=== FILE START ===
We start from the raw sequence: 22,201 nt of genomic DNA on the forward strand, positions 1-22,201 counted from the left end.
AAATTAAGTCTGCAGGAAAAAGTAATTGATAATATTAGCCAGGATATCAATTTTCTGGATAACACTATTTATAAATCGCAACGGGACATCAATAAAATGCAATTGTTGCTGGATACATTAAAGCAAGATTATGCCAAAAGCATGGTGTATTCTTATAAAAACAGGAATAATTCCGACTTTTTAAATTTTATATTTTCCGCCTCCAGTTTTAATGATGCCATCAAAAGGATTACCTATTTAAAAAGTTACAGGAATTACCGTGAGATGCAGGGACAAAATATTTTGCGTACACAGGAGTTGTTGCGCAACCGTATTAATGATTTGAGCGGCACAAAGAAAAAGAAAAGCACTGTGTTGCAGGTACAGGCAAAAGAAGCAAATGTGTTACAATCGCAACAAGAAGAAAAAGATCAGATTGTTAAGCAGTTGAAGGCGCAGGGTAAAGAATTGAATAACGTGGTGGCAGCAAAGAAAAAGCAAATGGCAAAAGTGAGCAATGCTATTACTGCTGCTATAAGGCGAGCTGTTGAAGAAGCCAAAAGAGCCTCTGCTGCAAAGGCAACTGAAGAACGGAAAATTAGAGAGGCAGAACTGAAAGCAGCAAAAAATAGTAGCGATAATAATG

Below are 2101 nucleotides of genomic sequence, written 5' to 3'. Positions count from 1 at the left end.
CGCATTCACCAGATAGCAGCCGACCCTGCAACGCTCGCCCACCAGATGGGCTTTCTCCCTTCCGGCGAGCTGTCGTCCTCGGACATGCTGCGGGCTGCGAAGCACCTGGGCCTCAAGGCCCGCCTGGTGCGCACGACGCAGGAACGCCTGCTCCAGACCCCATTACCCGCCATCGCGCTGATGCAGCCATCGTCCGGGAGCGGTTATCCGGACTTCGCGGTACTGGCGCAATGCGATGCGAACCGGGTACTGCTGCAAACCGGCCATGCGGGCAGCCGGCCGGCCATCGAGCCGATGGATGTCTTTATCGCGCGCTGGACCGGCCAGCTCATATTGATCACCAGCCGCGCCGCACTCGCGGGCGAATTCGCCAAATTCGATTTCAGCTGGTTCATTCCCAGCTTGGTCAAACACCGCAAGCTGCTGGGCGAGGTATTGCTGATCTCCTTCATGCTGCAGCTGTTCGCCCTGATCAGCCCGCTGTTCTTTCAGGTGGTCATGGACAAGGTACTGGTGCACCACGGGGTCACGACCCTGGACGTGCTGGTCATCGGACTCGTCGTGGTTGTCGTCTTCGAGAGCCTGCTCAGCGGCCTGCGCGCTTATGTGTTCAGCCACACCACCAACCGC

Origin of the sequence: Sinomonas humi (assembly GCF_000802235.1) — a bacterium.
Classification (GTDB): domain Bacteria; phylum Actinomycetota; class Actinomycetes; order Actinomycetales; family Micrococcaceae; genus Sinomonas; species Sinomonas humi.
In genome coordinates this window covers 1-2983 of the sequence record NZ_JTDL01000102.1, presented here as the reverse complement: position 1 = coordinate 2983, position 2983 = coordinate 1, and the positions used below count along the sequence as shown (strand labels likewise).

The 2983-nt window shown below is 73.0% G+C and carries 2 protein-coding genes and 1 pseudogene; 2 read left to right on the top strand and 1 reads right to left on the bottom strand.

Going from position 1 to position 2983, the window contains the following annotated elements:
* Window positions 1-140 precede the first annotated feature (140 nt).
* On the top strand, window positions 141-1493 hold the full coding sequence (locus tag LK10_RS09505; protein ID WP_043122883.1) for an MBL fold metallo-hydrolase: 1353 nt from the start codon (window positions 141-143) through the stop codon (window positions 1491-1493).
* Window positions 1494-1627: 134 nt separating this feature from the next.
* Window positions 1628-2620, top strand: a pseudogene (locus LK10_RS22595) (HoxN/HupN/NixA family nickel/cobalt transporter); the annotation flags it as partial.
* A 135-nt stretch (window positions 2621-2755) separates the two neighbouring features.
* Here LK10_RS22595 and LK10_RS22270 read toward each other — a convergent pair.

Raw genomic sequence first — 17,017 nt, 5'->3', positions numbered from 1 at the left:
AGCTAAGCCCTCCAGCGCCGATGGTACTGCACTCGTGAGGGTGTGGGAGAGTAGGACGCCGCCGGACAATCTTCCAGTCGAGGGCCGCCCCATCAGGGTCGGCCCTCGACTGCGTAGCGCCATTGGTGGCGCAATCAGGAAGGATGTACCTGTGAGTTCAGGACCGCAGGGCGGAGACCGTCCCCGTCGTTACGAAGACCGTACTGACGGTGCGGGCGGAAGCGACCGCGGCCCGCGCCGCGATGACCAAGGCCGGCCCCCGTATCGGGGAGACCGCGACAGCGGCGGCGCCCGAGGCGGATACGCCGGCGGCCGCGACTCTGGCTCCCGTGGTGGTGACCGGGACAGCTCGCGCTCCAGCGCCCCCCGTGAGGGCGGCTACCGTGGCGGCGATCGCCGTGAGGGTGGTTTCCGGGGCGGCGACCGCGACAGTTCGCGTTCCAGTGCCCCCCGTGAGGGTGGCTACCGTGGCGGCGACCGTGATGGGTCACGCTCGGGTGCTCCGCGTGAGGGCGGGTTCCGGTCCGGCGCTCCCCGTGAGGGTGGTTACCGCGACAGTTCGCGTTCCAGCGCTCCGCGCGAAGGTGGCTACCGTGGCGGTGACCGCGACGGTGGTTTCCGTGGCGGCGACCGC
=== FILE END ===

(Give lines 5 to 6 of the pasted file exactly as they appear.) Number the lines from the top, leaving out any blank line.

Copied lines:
Origin of the sequence: Sinomonas humi (assembly GCF_000802235.1) — a bacterium.
Classification (GTDB): domain Bacteria; phylum Actinomycetota; class Actinomycetes; order Actinomycetales; family Micrococcaceae; genus Sinomonas; species Sinomonas humi.